Wednesday, February 25, 2015
The Morning After
When a traumatic event or illness occurs in your life, it doesn't happen just to you, but to the people who know and care about you as well. However, over the course of your survival, you will be faced with two distinct and definitive events involving others.
The first of these is the sometimes shocking revelation of who will stick by you and how.
Often is it not who you expect and almost assuredly never how you expect. People have a surprising range of reactions. Some, who you were sure would stand strong with you, will just disappear entirely after the initial polite concern. Others, who you might have expected to hide or run, step up and unshakably sit vigil by your side. Still others, who can not handle what is happening to you, hover around the fringe, offering support, checking in, but keep their distance until they can be sure how it is all going to play out.
In the middle of what is happening to you, this can be both uplifting and very painful. You will be torn between gratitude, clinginess, anger, confusion, guilt, and shame. (Often all at the same time.) There will be people who disappear and you never connect with again, as well as surprising sources of support which will forever bond you to others. In the midst of your struggle you have to try not to overthink this part of it. Embrace those who choose to share it with you, let go of those who don't, and forgive those who support from a distance out of their own fear of facing you during it.
The second event is much more painful and shocking when it occurs.
The people who choose to move through it with you often will reach a point where they move on, either because they do not fully comprehend there are parts of you that will never completely move through it or because they can not handle the weight of it anymore.
In the cases of comprehension, it is understandable that some people will assume that once the trauma is over and the wounds show scar tissue, it is all behind you and things can return to normal. it isn't easy for people not living it to realize that your normal may never again be the normal you once were. You must try to find a balance that allows you to be who you now are and allows them to slip back into their own life's routine.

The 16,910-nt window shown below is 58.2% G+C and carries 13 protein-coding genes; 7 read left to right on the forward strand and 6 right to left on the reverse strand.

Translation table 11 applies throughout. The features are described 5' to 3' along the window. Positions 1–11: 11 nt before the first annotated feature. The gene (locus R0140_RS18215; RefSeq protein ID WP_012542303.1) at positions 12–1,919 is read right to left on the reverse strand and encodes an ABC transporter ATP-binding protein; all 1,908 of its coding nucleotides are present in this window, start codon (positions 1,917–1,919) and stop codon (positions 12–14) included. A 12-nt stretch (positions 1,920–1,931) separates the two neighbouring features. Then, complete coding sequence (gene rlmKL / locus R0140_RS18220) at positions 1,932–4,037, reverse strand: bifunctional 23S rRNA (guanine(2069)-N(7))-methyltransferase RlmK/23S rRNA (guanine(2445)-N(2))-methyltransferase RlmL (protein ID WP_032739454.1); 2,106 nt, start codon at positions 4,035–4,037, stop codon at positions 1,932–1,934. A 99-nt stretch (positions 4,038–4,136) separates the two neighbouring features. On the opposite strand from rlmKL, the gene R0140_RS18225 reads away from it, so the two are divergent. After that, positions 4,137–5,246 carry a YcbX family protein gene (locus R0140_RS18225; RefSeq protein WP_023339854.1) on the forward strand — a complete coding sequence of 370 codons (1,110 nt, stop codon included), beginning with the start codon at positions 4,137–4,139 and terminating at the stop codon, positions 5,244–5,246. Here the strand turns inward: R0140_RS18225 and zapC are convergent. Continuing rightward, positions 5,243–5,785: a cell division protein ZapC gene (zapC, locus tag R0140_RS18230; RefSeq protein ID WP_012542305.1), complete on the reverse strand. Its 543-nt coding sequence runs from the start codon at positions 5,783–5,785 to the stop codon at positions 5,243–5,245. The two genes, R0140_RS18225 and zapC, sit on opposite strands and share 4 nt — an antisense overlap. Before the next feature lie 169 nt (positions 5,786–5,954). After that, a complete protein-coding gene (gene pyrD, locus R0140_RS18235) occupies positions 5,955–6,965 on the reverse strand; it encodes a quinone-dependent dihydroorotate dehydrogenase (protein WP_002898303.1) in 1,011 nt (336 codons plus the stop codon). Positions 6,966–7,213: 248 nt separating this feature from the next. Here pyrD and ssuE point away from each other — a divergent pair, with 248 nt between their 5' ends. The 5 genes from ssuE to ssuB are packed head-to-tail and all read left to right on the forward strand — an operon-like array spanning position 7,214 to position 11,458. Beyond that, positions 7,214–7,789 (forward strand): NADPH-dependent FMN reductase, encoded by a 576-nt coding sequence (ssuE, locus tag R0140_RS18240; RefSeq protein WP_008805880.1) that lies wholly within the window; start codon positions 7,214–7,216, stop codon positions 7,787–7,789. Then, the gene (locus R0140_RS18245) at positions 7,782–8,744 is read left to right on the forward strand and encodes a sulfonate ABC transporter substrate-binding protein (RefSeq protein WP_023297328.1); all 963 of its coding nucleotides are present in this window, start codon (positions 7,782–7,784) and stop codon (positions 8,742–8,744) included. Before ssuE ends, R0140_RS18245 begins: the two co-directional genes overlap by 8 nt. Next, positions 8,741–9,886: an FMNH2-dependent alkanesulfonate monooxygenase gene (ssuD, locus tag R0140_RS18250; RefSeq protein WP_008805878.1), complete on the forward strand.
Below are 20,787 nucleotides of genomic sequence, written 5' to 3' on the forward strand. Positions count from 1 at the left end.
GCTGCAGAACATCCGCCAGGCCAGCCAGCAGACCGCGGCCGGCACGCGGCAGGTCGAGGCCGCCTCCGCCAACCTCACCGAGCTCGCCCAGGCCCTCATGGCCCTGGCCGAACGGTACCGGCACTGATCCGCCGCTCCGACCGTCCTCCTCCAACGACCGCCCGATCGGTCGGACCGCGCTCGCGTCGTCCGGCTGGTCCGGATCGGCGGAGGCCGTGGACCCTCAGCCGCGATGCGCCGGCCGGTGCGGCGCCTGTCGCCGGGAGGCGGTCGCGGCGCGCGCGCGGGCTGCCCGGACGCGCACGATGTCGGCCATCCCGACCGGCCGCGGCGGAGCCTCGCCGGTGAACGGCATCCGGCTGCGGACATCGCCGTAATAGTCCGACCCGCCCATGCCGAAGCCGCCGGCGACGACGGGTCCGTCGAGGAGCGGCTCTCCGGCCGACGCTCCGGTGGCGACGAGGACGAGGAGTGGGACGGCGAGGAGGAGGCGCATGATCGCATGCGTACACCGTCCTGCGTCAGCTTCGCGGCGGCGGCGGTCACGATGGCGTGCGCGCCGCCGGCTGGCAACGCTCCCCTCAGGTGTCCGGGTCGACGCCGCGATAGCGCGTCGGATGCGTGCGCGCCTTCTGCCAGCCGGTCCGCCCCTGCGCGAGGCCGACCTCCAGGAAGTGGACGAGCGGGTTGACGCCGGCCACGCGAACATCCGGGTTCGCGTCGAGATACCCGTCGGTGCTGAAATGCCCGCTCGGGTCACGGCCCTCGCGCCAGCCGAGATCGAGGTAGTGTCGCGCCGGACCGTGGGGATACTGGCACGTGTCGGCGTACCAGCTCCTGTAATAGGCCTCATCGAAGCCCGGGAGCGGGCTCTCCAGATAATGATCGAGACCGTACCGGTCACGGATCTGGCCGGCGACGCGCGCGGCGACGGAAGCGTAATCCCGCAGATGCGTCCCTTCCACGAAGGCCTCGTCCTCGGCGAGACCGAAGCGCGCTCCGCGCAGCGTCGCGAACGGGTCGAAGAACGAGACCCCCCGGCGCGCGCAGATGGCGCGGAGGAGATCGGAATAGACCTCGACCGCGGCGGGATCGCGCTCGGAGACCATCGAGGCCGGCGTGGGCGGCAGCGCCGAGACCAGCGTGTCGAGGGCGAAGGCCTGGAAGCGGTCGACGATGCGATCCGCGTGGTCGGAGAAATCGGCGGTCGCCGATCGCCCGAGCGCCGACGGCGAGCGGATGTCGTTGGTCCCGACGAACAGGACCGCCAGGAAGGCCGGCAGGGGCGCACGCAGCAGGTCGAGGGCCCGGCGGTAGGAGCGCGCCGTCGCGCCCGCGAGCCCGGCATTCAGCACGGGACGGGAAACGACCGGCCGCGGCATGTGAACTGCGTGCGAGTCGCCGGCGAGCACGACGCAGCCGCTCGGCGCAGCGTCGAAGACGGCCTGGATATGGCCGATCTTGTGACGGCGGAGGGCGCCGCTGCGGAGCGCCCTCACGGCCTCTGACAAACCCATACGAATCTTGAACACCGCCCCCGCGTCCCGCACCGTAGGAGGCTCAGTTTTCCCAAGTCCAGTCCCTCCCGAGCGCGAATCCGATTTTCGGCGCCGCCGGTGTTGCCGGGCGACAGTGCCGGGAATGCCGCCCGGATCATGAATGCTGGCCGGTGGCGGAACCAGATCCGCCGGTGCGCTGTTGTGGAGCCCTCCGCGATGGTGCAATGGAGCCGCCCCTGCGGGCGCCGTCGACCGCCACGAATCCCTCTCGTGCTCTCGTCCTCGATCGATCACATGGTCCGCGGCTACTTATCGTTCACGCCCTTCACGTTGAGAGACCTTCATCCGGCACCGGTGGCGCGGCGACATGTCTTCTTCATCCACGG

In the cases of escaping the weight, it is an amazing thing to share the darkest of times with someone and doing so can create a level of intimacy which had previously been unimaginable. But it is also a very hard thing to endure for the duration. Often when you reach the point in your survival where you think you might be beginning to see the light again, the other person needs to move on to something that has only known light with no history of the dark you have just shared. It can be extremely harsh to realize that you went through the dark together only to have them move forward to share the light with someone else. Friendships, relationships and, often times, families can be destroyed by this. And, more likely then not, the survivor is racked by guilt and profoundly mourns the loss, at a time when they are the most vulnerable.
Surviving has the appearance of strength, but can be misleading in how strong you are at any given moment, because the struggle does wear you down and continues on longer then anyone could imagine. So, you will find yourself more easily wounded, especially if you have trusted and relied on another who suddenly grows distant.
These are hard truths to come to terms with. They can make you spiral out of control and overthink even the softest kind words. They can leave you feeling worthless and lost at a time when you are fighting to find your footing again. You will know anger and hurt, you will level blame on yourself and others. It happens to the best of us.
But, you can not cling to the past with someone, even if that shared past was a safe place in a worsening storm. Even if your darkest place glowed with the softest light because of someone close. You can not demand someone who needs to escape it remain there with you just because of what you survived together. You have to be thankful for the comfort and company once shared. Hopeful for the future no matter what it may be. And, forgiving of the present, because it is what it is.
People survive shared trauma the best they can. But, their best may not be what you need, when you need it, for as long as you need it. The best any of us can do is try to prevent our traumas from causing more damage to the people brave enough to have shared them with us. Forgive what you can not forget.